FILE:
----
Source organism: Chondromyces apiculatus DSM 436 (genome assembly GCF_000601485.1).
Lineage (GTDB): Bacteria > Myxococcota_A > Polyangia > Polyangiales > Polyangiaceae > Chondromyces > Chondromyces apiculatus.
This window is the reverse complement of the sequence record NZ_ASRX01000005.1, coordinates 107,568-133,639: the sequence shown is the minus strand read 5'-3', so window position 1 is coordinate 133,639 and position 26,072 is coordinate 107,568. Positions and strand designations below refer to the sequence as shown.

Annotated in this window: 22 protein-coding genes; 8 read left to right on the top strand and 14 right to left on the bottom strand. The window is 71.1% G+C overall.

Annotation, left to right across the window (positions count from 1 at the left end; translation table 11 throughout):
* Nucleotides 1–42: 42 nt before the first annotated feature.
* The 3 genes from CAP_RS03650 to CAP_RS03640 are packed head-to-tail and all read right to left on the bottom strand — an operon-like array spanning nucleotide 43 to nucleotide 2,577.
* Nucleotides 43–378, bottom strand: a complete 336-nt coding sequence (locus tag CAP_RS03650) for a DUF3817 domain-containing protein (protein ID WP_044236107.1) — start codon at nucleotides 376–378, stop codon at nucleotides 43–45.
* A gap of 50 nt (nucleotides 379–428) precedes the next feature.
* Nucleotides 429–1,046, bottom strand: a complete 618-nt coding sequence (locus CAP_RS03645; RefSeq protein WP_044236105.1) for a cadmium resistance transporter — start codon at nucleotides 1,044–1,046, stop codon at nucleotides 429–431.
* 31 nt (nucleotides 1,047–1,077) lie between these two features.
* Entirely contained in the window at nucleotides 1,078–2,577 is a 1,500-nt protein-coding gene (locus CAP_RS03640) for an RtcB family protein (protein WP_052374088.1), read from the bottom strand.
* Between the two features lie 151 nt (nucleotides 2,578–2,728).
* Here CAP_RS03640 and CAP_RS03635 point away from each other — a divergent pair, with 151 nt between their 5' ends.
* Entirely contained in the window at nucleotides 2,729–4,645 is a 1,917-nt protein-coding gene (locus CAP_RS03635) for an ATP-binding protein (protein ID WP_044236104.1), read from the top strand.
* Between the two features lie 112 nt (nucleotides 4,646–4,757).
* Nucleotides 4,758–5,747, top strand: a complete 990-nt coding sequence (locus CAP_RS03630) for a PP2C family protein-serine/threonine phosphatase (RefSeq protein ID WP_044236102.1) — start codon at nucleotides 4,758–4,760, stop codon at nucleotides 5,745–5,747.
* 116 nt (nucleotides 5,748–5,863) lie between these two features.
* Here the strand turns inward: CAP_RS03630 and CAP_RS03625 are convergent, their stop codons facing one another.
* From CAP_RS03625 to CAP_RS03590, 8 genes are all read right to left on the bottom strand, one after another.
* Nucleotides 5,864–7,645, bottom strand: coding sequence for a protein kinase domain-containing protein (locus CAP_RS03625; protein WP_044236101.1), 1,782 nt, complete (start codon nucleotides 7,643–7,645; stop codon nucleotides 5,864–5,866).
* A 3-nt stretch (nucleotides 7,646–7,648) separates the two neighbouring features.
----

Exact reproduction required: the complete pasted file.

Source organism: Chondromyces apiculatus DSM 436 (genome assembly GCF_000601485.1).
Lineage (GTDB): Bacteria > Myxococcota_A > Polyangia > Polyangiales > Polyangiaceae > Chondromyces > Chondromyces apiculatus.
This window is the reverse complement of the sequence record NZ_ASRX01000005.1, coordinates 107,568-133,639: the sequence shown is the minus strand read 5'-3', so window position 1 is coordinate 133,639 and position 26,072 is coordinate 107,568. Positions and strand designations below refer to the sequence as shown.

Annotated in this window: 22 protein-coding genes; 8 read left to right on the top strand and 14 right to left on the bottom strand. The window is 71.1% G+C overall.

Annotation, left to right across the window (positions count from 1 at the left end; translation table 11 throughout):
* Nucleotides 1–42: 42 nt before the first annotated feature.
* The 3 genes from CAP_RS03650 to CAP_RS03640 are packed head-to-tail and all read right to left on the bottom strand — an operon-like array spanning nucleotide 43 to nucleotide 2,577.
* Nucleotides 43–378, bottom strand: a complete 336-nt coding sequence (locus tag CAP_RS03650) for a DUF3817 domain-containing protein (protein ID WP_044236107.1) — start codon at nucleotides 376–378, stop codon at nucleotides 43–45.
* A gap of 50 nt (nucleotides 379–428) precedes the next feature.
* Nucleotides 429–1,046, bottom strand: a complete 618-nt coding sequence (locus CAP_RS03645; RefSeq protein WP_044236105.1) for a cadmium resistance transporter — start codon at nucleotides 1,044–1,046, stop codon at nucleotides 429–431.
* 31 nt (nucleotides 1,047–1,077) lie between these two features.
* Entirely contained in the window at nucleotides 1,078–2,577 is a 1,500-nt protein-coding gene (locus CAP_RS03640) for an RtcB family protein (protein WP_052374088.1), read from the bottom strand.
* Between the two features lie 151 nt (nucleotides 2,578–2,728).
* Here CAP_RS03640 and CAP_RS03635 point away from each other — a divergent pair, with 151 nt between their 5' ends.
* Entirely contained in the window at nucleotides 2,729–4,645 is a 1,917-nt protein-coding gene (locus CAP_RS03635) for an ATP-binding protein (protein ID WP_044236104.1), read from the top strand.
* Between the two features lie 112 nt (nucleotides 4,646–4,757).
* Nucleotides 4,758–5,747, top strand: a complete 990-nt coding sequence (locus CAP_RS03630) for a PP2C family protein-serine/threonine phosphatase (RefSeq protein ID WP_044236102.1) — start codon at nucleotides 4,758–4,760, stop codon at nucleotides 5,745–5,747.
* 116 nt (nucleotides 5,748–5,863) lie between these two features.
* Here the strand turns inward: CAP_RS03630 and CAP_RS03625 are convergent, their stop codons facing one another.
* From CAP_RS03625 to CAP_RS03590, 8 genes are all read right to left on the bottom strand, one after another.
* Nucleotides 5,864–7,645, bottom strand: coding sequence for a protein kinase domain-containing protein (locus CAP_RS03625; protein WP_044236101.1), 1,782 nt, complete (start codon nucleotides 7,643–7,645; stop codon nucleotides 5,864–5,866).
* A 3-nt stretch (nucleotides 7,646–7,648) separates the two neighbouring features.